New UK travel campaign, Save Our Summer (SOS), is increasing pressure on the UK government to allow holidays abroad from 1st May, and is calling for a roadmap to open up travel and reassure UK holidaymakers it is safe to book their summer holidays.
1. The campaign
The Save Our Summer group is calling on the government to ensure holidays at home and abroad are possible from 1st May, and guarantees that anyone booking through its members will be entitled to either a refund or a change of date for their holiday if travel is cancelled or not possible due to the government’s Covid-19 restrictions.
The campaign accuses the UK government of conflicting advice and is advising people to ignore this and book their trips with confidence. In a letter to UK Prime Minister Boris Johnson they called for a clear government roadmap, setting out the return to travel from 1st May onwards, in order to help the sector and the millions of jobs within it. The group is also calling for quarantine measures to be replaced by an extensive testing programme, with rapid testing on arrival and departure.
The organisation stated in the letter that, ‘By 15th May 15 million of the UK’s most vulnerable citizens will be fully vaccinated’, adding, ‘This group accounts for 88% of all deaths and 55% of all hospitalisations.’ They also said, ‘In addition, all over 50s will have had at least one vaccination. We therefore ask that on 22nd February, the Prime Minister sets out a specific roadmap for the travel and aviation industries to resume operations responsibly from 1st May.’
2. Campaign members
The campaign now has the support of more than 800 business signatories, including large companies such as easyJet Holidays, Trailfinders and DialAFlight, all of whom are ‘united in outrage’ at the government’s handling of the crisis and failure to support the tourism industry.
Over 800 of the finest names in travel are united in calling for a re-opening of travel from May, and signed a letter to @BorisJohnson to outline why the timing is safe, sensible and responsible. #SaveOurSummer https://t.co/J3Ja4FuMVL— SOSTravel (@SOSTravel3) February 20, 2021
4. Plans for Easter
Boris Johnson is due to give details on the easing of lockdown in England in an announcement today, and is under pressure from the tourism industry and lockdown sceptics to commit to a timetable to allow domestic trips in time for Easter. Leaders of the Covid Recovery Group are calling for pubs, restaurants and other hospitality venues to be able to open in a way that is Covid-secure but still allows them to operate ‘in a commercially viable manner’. Overall domestic tourism fell to £30bn in 2020, down from £91bn in 2019, and Easter is a very important time for the travel sector, indeed for many the period could set the precedent for the year.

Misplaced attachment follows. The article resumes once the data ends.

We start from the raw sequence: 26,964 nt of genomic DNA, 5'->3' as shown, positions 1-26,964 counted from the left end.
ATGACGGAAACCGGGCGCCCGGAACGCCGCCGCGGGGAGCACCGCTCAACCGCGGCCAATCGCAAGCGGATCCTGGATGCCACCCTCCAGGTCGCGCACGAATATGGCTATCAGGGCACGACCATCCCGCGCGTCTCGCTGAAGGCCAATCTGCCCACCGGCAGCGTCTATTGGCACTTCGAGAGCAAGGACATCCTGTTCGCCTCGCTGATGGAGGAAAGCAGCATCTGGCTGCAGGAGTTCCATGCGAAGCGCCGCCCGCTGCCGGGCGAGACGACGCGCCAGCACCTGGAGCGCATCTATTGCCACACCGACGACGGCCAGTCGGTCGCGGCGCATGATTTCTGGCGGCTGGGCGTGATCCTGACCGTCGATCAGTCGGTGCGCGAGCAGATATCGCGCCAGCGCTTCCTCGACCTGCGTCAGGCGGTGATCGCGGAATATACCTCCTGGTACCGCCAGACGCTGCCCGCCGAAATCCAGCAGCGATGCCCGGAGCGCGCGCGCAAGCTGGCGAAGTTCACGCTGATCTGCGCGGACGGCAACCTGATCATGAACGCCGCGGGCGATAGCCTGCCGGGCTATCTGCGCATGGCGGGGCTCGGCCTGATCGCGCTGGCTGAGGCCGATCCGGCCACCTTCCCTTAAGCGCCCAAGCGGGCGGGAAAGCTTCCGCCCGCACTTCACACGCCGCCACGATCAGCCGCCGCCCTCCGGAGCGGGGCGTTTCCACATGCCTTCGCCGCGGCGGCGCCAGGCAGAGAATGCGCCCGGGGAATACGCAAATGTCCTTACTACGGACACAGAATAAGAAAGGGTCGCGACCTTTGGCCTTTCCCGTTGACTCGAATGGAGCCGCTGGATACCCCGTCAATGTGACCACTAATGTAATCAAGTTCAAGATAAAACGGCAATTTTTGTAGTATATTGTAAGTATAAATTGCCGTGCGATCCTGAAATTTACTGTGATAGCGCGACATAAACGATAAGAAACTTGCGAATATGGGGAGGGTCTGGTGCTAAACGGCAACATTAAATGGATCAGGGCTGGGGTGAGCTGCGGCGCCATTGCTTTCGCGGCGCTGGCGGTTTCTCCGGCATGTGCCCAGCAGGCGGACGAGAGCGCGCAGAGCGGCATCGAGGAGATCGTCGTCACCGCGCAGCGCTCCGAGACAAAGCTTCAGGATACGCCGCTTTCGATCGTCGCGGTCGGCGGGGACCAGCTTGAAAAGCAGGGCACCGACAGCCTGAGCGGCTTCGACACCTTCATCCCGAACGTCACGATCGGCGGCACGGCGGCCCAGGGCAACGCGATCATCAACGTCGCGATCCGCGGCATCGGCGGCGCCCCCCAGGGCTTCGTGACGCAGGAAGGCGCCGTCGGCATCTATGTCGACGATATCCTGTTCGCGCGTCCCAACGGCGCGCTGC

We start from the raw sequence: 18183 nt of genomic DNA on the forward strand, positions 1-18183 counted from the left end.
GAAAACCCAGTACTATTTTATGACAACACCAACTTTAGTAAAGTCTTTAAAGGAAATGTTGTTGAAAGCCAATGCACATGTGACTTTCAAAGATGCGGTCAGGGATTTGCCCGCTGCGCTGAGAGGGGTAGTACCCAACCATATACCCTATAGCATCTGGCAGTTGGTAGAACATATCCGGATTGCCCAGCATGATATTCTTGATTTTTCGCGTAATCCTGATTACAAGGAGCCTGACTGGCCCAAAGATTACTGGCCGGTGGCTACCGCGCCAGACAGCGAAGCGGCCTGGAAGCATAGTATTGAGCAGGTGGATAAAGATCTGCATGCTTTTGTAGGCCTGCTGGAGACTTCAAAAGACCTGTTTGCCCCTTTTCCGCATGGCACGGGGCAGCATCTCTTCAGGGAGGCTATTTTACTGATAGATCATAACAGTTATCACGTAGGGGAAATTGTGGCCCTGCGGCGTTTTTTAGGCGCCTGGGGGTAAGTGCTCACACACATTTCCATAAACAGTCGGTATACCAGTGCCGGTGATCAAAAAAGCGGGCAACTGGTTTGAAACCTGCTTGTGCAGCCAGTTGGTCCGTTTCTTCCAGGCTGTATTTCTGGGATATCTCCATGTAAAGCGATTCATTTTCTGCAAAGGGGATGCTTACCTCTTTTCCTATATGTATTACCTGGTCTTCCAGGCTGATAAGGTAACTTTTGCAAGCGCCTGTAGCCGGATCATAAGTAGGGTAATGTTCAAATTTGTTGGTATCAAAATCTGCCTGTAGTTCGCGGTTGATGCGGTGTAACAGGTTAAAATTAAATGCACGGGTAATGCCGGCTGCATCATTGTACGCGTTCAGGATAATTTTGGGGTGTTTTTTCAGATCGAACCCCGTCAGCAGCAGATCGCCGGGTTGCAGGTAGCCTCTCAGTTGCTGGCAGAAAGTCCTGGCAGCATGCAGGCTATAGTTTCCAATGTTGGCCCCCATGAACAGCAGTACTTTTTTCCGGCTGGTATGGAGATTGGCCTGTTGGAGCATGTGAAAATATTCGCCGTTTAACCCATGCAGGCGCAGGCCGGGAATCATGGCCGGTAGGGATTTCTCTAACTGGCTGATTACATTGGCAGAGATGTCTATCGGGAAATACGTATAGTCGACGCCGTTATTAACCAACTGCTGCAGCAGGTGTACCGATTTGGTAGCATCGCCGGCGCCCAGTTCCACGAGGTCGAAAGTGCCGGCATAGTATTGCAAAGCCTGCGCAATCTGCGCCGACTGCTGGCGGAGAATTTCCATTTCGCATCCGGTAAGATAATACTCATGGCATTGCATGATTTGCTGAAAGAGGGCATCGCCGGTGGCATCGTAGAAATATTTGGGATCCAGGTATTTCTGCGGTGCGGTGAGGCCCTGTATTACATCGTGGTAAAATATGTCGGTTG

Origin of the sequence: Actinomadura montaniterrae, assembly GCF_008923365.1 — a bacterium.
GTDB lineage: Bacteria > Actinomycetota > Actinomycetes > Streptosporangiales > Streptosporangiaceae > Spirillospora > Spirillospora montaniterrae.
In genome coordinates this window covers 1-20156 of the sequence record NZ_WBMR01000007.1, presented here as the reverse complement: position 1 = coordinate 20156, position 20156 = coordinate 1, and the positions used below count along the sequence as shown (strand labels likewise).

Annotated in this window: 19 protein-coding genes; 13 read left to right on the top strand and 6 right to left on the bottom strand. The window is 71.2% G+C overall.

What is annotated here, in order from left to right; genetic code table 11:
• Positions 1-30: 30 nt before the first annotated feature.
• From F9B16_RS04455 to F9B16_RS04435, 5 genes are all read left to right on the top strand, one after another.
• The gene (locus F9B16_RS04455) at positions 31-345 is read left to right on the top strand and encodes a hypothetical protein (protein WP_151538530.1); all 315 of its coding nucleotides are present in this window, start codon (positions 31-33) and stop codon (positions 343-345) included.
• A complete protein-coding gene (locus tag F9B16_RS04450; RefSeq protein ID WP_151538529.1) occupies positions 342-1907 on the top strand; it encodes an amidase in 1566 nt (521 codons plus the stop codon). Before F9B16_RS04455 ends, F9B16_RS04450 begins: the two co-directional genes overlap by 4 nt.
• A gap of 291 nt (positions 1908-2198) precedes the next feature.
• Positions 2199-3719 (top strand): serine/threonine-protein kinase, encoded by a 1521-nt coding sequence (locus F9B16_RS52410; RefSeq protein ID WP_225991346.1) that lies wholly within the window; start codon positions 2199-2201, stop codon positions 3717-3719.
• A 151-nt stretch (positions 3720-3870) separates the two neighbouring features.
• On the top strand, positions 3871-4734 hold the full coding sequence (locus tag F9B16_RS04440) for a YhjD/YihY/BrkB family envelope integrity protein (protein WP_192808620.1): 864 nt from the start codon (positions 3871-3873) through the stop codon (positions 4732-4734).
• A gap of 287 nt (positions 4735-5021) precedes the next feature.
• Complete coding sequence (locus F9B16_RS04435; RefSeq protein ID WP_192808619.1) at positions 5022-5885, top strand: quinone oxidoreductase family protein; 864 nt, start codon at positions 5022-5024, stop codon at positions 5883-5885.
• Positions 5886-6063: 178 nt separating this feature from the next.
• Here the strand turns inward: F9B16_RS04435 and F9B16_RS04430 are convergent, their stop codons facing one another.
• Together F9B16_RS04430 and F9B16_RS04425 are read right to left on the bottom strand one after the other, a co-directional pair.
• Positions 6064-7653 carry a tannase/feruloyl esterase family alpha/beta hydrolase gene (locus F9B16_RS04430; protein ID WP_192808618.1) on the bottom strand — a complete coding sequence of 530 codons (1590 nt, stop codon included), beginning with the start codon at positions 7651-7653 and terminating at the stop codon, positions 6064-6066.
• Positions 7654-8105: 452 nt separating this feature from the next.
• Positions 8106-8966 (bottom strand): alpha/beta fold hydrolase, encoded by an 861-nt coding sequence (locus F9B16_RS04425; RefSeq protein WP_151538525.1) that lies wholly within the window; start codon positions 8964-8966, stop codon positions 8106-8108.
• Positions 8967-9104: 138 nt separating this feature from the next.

5. Criticism for the campaign
However, according to senior figures in the industry, Save Our Summer is inviting criticism. They warn that setting a deadline by which travel should resume is inviting criticism and could be regarded as ‘over-indulgent’.
The #SaveOurSummer campaign is well intentioned but by setting a deadline to restart travel (summer) it inevitably invites criticism.— Derek Jones (@Degsy_DJ) February 17, 2021
Calling for a roadmap to restart travel is fine but only when it’s safe to do so. We all hope that’s before summer but we can’t will it to be so.
Kuoni UK Managing Director Derek Jones warned on Twitter that calls for such a specific timeframe could backfire. Another industry worker showing concern for the campaign is TourHound Managing Director Laurence Hicks, who warned that such an approach by Save Our Summer may be misjudged and may become indulgent. He stated, ‘We can make demands on the gov for a roadmap for travel but the fact is that travelling is a global issue with border opening globally being the key not just a UK gov roadmap!’
Travel Consultant Gillian Farr added, ‘A fixed date will just lead to more heartbreak if it’s not achieved I’d settle for a roadmap based on level of vaccination and a commitment to not enforce quarantine with little or no notice. That’s what’s putting folk off booking right now.’ Another industry worker also distanced herself from the campaign, stating on Twitter, ‘I’m glad to see I’m not the only one in the industry feeling uncomfortable with the arbitrary date proposal. Some of the tone of messaging around the campaign has made me feel uncomfortable tbh.’